Clark Hartzel, Fraser, MI
1965 Monza coupe

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Re: Teflon versus Stock "Rubber" Valve-Stem Seal
Posted by: v8vair ()
Date: March 11, 2017 09:17AM

You may not need them but as little as it might be, i think it cost HP. Im not restricting the oil to the valve covers,so in the turns im hoping to fill the covers with oil to help cool the heads, Springs,guides, etc. Esslinger keeps the valve cover filled with oil on there midget engines to help cooling. We all know the mess that adjusting the valves running can make so i dont think the valve guide angle plays into it. Oil is everywhere and with the scavanging effect of the exhaust or large overlap cams which can pull oil through the exhaust guides during the intake stroke you might find an HP or two. When you only have maybe 200 hp a little here and there can make a difference. Just My opinion. Mike

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Re: Teflon versus Stock "Rubber" Valve-Stem Seal
Posted by: gnvair ()
Date: March 11, 2017 09:31AM

The only down side can see running seals on the exhaust is that you will have to replace the guides (and maybe valves if the stems wear)as regular maintenance. If you are ok with that in exchange for what might only be a few horsepower then so be it.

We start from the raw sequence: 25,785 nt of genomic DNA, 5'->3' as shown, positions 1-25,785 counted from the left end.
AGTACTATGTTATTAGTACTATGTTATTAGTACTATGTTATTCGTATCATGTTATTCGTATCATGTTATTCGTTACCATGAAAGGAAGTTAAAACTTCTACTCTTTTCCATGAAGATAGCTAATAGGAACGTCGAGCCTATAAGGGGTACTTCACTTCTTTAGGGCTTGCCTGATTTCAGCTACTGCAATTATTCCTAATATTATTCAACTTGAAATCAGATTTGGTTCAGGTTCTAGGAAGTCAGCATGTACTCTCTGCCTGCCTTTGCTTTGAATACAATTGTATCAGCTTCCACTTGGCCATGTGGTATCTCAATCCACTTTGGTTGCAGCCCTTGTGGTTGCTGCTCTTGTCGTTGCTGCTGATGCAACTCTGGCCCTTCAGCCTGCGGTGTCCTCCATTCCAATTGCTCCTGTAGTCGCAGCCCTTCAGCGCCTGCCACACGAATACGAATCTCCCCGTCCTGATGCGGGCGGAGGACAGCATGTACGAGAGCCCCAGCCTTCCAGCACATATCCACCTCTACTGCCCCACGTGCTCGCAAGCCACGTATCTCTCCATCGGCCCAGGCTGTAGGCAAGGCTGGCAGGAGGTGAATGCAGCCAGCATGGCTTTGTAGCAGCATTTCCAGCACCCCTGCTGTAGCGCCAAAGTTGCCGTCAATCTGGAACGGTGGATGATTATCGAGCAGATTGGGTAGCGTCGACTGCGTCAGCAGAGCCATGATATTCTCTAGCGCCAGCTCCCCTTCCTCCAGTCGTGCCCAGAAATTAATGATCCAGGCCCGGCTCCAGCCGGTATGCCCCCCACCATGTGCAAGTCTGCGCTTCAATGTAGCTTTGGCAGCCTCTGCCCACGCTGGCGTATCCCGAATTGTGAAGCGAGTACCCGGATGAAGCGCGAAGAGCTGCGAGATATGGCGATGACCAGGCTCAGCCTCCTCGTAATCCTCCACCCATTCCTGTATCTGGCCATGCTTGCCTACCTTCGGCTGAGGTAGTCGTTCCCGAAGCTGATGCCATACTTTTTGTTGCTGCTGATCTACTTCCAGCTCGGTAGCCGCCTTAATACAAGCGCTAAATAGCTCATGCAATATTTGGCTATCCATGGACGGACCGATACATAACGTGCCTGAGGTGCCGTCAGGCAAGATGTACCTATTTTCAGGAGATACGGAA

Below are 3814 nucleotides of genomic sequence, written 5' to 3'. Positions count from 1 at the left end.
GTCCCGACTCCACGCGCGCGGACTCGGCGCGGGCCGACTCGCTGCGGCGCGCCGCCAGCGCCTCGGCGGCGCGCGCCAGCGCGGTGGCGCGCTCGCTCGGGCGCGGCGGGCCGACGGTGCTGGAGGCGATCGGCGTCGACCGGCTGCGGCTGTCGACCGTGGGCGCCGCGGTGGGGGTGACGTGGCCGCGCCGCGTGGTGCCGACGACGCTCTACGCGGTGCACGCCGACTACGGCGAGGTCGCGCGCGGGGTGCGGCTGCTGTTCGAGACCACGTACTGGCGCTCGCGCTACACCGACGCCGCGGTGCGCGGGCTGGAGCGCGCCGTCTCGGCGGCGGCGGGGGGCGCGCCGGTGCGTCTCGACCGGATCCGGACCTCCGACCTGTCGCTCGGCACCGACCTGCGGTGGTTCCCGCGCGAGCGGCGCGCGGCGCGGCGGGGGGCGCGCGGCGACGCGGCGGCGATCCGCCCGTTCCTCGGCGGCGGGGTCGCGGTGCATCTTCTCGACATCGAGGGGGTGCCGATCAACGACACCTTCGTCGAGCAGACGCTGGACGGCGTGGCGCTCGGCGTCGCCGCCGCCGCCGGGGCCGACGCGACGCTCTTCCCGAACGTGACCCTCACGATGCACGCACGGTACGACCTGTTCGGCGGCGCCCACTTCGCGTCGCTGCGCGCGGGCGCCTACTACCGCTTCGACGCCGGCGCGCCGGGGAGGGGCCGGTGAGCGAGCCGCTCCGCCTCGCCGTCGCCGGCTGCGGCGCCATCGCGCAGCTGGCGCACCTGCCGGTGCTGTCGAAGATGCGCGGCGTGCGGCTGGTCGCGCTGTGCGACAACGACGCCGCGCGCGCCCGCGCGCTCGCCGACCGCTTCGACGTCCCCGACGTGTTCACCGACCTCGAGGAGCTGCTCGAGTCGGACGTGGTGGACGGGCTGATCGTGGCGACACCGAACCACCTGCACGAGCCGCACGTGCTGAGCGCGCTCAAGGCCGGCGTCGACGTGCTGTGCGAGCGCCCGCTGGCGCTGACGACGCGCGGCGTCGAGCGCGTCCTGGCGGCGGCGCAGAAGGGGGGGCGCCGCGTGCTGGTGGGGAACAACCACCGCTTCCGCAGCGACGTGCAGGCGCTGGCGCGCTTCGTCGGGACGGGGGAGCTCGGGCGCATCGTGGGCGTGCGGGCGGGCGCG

If it is something street driven or something you want some durability out of then I would not run them.
I run them on the intake on all my cars including my Buick. No issues..........but I also run camshafts that have minimal or NO overlap.
I know there are Corvair guys that do not run them on the intake side (Chris Langley) and feel that if the stem to guide clearance is good then there is no issue.
My opinion is street car definitely on intake. Race car is optional.

Lee J
Southern New Jersey near Philly.
1966 Corsa 180/4 speed
1969 Monza convertible 140/4 speed

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Re: Teflon versus Stock "Rubber" Valve-Stem Seal
Posted by: Frank DuVal ()
Date: March 11, 2017 11:28AM

Mike:

Worn valve guides and stems. That's what I have seen on heads with exhaust stem seals.

Frank DuVal

Fredericksburg, VA

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Re: Teflon versus Stock "Rubber" Valve-Stem Seal
Posted by: vairchet ()
Date: March 11, 2017 12:18PM

Valve stem seals aren't necessary if you have guides and valves within tolerance. Oil usage is minimal. If installing valve stem seals, it is suggested only on intakes, not exhaust.